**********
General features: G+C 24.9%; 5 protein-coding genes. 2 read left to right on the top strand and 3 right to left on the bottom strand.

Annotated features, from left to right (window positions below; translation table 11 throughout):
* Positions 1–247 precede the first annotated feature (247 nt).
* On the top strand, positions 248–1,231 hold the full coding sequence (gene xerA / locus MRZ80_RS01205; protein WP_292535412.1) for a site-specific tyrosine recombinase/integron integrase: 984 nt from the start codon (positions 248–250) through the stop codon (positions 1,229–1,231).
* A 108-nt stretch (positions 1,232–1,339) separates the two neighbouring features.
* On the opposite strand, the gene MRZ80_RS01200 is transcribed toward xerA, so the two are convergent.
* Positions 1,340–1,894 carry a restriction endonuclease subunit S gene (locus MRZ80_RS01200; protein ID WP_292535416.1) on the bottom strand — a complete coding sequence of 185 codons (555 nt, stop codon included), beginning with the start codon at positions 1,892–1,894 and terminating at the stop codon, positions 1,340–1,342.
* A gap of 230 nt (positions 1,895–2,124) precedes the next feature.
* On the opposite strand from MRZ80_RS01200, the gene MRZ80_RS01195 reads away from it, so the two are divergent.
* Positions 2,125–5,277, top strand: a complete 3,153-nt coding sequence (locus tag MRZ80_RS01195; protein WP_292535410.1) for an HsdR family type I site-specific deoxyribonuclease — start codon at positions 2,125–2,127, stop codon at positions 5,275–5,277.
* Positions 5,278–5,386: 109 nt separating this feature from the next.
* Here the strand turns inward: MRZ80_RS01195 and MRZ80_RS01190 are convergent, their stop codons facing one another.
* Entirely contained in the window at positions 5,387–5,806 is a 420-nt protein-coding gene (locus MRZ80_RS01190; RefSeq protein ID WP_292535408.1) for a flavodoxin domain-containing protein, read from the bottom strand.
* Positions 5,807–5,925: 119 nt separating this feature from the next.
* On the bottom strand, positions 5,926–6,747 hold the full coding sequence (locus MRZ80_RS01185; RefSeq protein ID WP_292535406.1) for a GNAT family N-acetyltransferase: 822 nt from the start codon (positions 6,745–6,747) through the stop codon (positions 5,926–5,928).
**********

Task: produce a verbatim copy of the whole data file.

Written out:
General features: G+C 24.9%; 5 protein-coding genes. 2 read left to right on the top strand and 3 right to left on the bottom strand.

Annotated features, from left to right (window positions below; translation table 11 throughout):
* Positions 1–247 precede the first annotated feature (247 nt).
* On the top strand, positions 248–1,231 hold the full coding sequence (gene xerA / locus MRZ80_RS01205; protein WP_292535412.1) for a site-specific tyrosine recombinase/integron integrase: 984 nt from the start codon (positions 248–250) through the stop codon (positions 1,229–1,231).
* A 108-nt stretch (positions 1,232–1,339) separates the two neighbouring features.
* On the opposite strand, the gene MRZ80_RS01200 is transcribed toward xerA, so the two are convergent.
* Positions 1,340–1,894 carry a restriction endonuclease subunit S gene (locus MRZ80_RS01200; protein ID WP_292535416.1) on the bottom strand — a complete coding sequence of 185 codons (555 nt, stop codon included), beginning with the start codon at positions 1,892–1,894 and terminating at the stop codon, positions 1,340–1,342.
* A gap of 230 nt (positions 1,895–2,124) precedes the next feature.
* On the opposite strand from MRZ80_RS01200, the gene MRZ80_RS01195 reads away from it, so the two are divergent.
* Positions 2,125–5,277, top strand: a complete 3,153-nt coding sequence (locus tag MRZ80_RS01195; protein WP_292535410.1) for an HsdR family type I site-specific deoxyribonuclease — start codon at positions 2,125–2,127, stop codon at positions 5,275–5,277.
* Positions 5,278–5,386: 109 nt separating this feature from the next.
* Here the strand turns inward: MRZ80_RS01195 and MRZ80_RS01190 are convergent, their stop codons facing one another.
* Entirely contained in the window at positions 5,387–5,806 is a 420-nt protein-coding gene (locus MRZ80_RS01190; RefSeq protein ID WP_292535408.1) for a flavodoxin domain-containing protein, read from the bottom strand.
* Positions 5,807–5,925: 119 nt separating this feature from the next.
* On the bottom strand, positions 5,926–6,747 hold the full coding sequence (locus MRZ80_RS01185; RefSeq protein ID WP_292535406.1) for a GNAT family N-acetyltransferase: 822 nt from the start codon (positions 6,745–6,747) through the stop codon (positions 5,926–5,928).